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«AHRQ Healthcare Horizon Scanning System – Potential High-Impact Interventions Report Priority Area 08: Functional Limitations and Disability ...»

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AHRQ Healthcare Horizon Scanning System – Potential

High-Impact Interventions Report

Priority Area 08: Functional Limitations and Disability

Prepared for:

Agency for Healthcare Research and Quality

U.S. Department of Health and Human Services

5600 Fishers Lane

Rockville, MD 20857


Contract No. HHSA290-2010-00006-C

Prepared by:

ECRI Institute

5200 Butler Pike

Plymouth Meeting, PA 19462

December 2015

Statement of Funding and Purpose This report incorporates data collected during implementation of the Agency for Healthcare Research and Quality (AHRQ) Healthcare Horizon Scanning System by ECRI Institute under contract to AHRQ, Rockville, MD (Contract No. HHSA290-2010-00006-C). The findings and conclusions in this document are those of the authors, who are responsible for its content, and do not necessarily represent the views of AHRQ. No statement in this report should be construed as an official position of AHRQ or of the U.S. Department of Health and Human Services.

This report’s content should not be construed as either endorsements or rejections of specific interventions. As topics are entered into the System, individual topic profiles are developed for technologies and programs that appear to be close to diffusion into practice in the United States.

Those reports are sent to various experts with clinical, health systems, health administration, and/or research backgrounds for comment and opinions about potential for impact. The comments and opinions received are then considered and synthesized by ECRI Institute to identify interventions that experts deemed, through the comment process, to have potential for high impact. Please see the methods section for more details about this process. This report is produced twice annually and topics included may change depending on expert comments received on interventions issued for comment during the preceding 6 months.

A representative from AHRQ served as a Contracting Officer’s Technical Representative and provided input during the implementation of the horizon scanning system. AHRQ did not directly participate in horizon scanning, assessing the leads for topics, or providing opinions regarding potential impact of interventions.

Disclaimer Regarding 508-Compliance Individuals using assistive technology may not be able to fully access information in this report. For assistance contact info@ahrq.gov.

Financial Disclosure Statement None of the individuals compiling this information has any affiliations or financial involvement that conflicts with the material presented in this report.

Public Domain Notice This document is in the public domain and may be used and reprinted without special permission.

Citation of the source is appreciated.

Suggested citation: ECRI Institute. AHRQ Healthcare Horizon Scanning System Potential HighImpact Interventions: Priority Area 08: Functional Limitations. (Prepared by ECRI Institute under Contract No. HHSA290-2010-00006-C.) Rockville, MD: Agency for Healthcare Research and Quality. December 2015. http://effectivehealthcare.ahrq.gov/index.cfm/ i Preface The purpose of the AHRQ Healthcare Horizon Scanning System is to conduct horizon scanning of emerging health care technologies and innovations to better inform patient-centered outcomes research investments at AHRQ through the Effective Health Care Program. The Healthcare Horizon Scanning System provides AHRQ a systematic process to identify and monitor emerging technologies and innovations in health care and to create an inventory of interventions that have the highest potential for impact on clinical care, the health care system, patient outcomes, and costs. It will also be a tool for the public to identify and find information on new health care technologies and interventions. Any investigator or funder of research will be able to use the AHRQ Healthcare Horizon Scanning System to select potential topics for research.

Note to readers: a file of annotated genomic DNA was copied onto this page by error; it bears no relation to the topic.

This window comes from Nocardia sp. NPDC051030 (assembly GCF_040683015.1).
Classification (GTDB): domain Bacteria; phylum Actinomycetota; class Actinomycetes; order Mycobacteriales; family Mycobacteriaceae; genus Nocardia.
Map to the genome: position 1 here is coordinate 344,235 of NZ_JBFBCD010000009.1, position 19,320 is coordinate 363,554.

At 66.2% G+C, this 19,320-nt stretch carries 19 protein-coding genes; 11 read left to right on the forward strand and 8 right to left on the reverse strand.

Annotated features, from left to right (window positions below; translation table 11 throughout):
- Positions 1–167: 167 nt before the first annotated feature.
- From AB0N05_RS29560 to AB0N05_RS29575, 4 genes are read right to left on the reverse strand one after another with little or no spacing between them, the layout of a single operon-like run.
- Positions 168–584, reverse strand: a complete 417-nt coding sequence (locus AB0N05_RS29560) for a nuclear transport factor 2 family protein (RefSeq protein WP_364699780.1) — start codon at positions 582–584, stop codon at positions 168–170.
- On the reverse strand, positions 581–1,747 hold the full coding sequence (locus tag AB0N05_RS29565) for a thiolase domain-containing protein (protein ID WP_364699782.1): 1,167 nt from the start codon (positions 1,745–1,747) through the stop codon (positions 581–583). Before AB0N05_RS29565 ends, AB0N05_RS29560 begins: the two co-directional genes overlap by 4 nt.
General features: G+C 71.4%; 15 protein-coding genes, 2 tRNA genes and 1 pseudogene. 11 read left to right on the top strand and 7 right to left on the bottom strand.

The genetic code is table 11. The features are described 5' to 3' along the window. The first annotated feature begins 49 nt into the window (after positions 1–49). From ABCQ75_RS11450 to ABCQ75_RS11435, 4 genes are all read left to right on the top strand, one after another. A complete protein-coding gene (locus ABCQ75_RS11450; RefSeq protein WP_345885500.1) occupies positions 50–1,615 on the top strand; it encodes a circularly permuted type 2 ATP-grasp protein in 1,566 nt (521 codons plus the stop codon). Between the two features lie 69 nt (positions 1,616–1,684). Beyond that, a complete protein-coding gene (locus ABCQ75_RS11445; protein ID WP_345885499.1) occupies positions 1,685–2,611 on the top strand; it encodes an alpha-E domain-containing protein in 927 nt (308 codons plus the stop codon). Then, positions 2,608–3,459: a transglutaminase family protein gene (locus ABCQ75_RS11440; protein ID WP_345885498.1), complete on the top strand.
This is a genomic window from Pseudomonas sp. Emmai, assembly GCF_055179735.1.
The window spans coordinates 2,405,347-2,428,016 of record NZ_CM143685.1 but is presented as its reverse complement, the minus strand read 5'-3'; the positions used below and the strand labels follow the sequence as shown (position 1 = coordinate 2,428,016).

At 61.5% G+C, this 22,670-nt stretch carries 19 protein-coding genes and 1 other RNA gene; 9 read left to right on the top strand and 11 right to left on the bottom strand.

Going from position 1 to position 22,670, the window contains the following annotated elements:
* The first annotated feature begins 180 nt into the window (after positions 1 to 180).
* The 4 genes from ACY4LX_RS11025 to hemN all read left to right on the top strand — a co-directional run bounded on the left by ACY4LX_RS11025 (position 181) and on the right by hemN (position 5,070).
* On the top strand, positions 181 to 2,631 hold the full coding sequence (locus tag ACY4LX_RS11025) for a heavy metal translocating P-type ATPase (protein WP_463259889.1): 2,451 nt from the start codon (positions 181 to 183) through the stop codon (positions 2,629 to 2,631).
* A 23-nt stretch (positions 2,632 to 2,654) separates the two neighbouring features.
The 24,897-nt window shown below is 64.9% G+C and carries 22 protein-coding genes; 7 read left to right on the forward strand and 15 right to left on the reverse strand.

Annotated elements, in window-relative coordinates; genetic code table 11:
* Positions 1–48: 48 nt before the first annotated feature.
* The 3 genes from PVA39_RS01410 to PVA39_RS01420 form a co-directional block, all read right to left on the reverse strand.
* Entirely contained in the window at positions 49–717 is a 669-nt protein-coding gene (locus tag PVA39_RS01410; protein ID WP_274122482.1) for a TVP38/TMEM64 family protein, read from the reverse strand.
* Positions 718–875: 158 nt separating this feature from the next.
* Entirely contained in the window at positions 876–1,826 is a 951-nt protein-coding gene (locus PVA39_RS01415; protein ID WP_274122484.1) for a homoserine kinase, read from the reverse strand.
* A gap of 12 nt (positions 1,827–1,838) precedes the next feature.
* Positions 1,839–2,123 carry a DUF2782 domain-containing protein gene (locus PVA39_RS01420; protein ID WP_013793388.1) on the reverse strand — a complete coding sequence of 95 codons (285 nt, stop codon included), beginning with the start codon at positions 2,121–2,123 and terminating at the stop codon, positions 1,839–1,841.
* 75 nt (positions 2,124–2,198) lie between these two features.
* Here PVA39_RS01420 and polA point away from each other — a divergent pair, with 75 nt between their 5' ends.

The health care technologies and innovations of interest for horizon scanning are those that have yet to diffuse into or become part of established health care practice. These health care interventions are still in the early stages of development or adoption, except in the case of new applications of already-diffused technologies. Consistent with the definitions of health care interventions provided by the National Academy of Medicine (formerly the Institute of Medicine) and the Federal Coordinating Council for Comparative Effectiveness Research, AHRQ is interested in innovations in drugs and biologics, medical devices, screening and diagnostic tests, procedures, services and programs, and care delivery.

Horizon scanning involves two processes. The first is identifying and monitoring new and evolving health care interventions that are purported to or may hold potential to diagnose, treat, or otherwise manage a particular condition or to improve care delivery for a variety of conditions. The second is analyzing the relevant health care context in which these new and evolving interventions exist to understand their potential impact on clinical care, the health care system, patient outcomes, and costs. It is NOT the goal of the AHRQ Healthcare Horizon Scanning System to make predictions on the future use and costs of any health care technology. Rather, the reports will help to inform and guide the planning and prioritization of research resources.

We welcome comments on this Potential High-Impact Interventions report. Send comments by mail to the Task Order Officer named in this report to: Agency for Healthcare Research and Quality, 5600 Fishers Lane, Rockville, MD 20857, or by email to: effectivehealthcare@ahrq.hhs.gov.

–  –  –

Stephanie Chang, M.D., M.P.H. Elise Berliner, Ph.D.

Director, Evidence-based Practice Center Program Task Order Officer Center for Evidence and Practice Improvement Center for Evidence and Practice Improvement Agency for Healthcare Research and Quality Agency for Healthcare Research and Quality ii


Executive Summary





Bone Marrow Disorder Intervention

Eltrombopag (Promacta) for Treatment of Severe Aplastic Anemia

Central Nervous System Disorder Intervention

Daclizumab (Zinbryta) for Treatment of Relapsing-Remitting Multiple Sclerosis

Genetic Disorder Interventions

Asfotase Alfa (Strensiq) for Treatment of Hypophosphatasia in Infants and Children............... 10 Conestat Alfa (Ruconest) for Treatment of Acute Hereditary Angioedema

Eliglustat Tartrate (Cerdelga) for Treatment of Gaucher’s Disease Type 1

Elosulfase Alfa (Vimizim) for Treatment of Morquio A Syndrome

Exon-Skipping Therapies (Drisapersen, Eteplirsen) for Treatment of Duchenne Muscular Dystrophy

Idebenone (Raxone/Catena) for Treatment of Duchenne Muscular Dystrophy

for Prevention of Vaso-Occlusive Crises in Sickle Cell Disease